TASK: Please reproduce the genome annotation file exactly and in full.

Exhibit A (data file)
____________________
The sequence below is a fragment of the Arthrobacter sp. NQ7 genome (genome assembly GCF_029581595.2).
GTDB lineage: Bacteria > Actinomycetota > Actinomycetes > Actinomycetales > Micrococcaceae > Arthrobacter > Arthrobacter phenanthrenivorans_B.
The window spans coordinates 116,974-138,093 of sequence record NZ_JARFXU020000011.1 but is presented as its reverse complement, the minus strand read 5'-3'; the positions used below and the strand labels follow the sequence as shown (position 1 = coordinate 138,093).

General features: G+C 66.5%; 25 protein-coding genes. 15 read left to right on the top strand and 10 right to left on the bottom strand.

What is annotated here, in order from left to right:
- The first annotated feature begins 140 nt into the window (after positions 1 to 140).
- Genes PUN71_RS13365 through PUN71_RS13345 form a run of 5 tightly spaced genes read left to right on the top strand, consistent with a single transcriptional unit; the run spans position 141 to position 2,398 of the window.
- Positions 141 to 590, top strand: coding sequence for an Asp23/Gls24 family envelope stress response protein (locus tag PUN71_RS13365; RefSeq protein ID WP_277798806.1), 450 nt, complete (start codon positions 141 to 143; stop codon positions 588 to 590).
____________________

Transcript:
The sequence below is a fragment of the Arthrobacter sp. NQ7 genome (genome assembly GCF_029581595.2).
GTDB lineage: Bacteria > Actinomycetota > Actinomycetes > Actinomycetales > Micrococcaceae > Arthrobacter > Arthrobacter phenanthrenivorans_B.
The window spans coordinates 116,974-138,093 of sequence record NZ_JARFXU020000011.1 but is presented as its reverse complement, the minus strand read 5'-3'; the positions used below and the strand labels follow the sequence as shown (position 1 = coordinate 138,093).

General features: G+C 66.5%; 25 protein-coding genes. 15 read left to right on the top strand and 10 right to left on the bottom strand.

What is annotated here, in order from left to right:
- The first annotated feature begins 140 nt into the window (after positions 1 to 140).
- Genes PUN71_RS13365 through PUN71_RS13345 form a run of 5 tightly spaced genes read left to right on the top strand, consistent with a single transcriptional unit; the run spans position 141 to position 2,398 of the window.
- Positions 141 to 590, top strand: coding sequence for an Asp23/Gls24 family envelope stress response protein (locus tag PUN71_RS13365; RefSeq protein ID WP_277798806.1), 450 nt, complete (start codon positions 141 to 143; stop codon positions 588 to 590).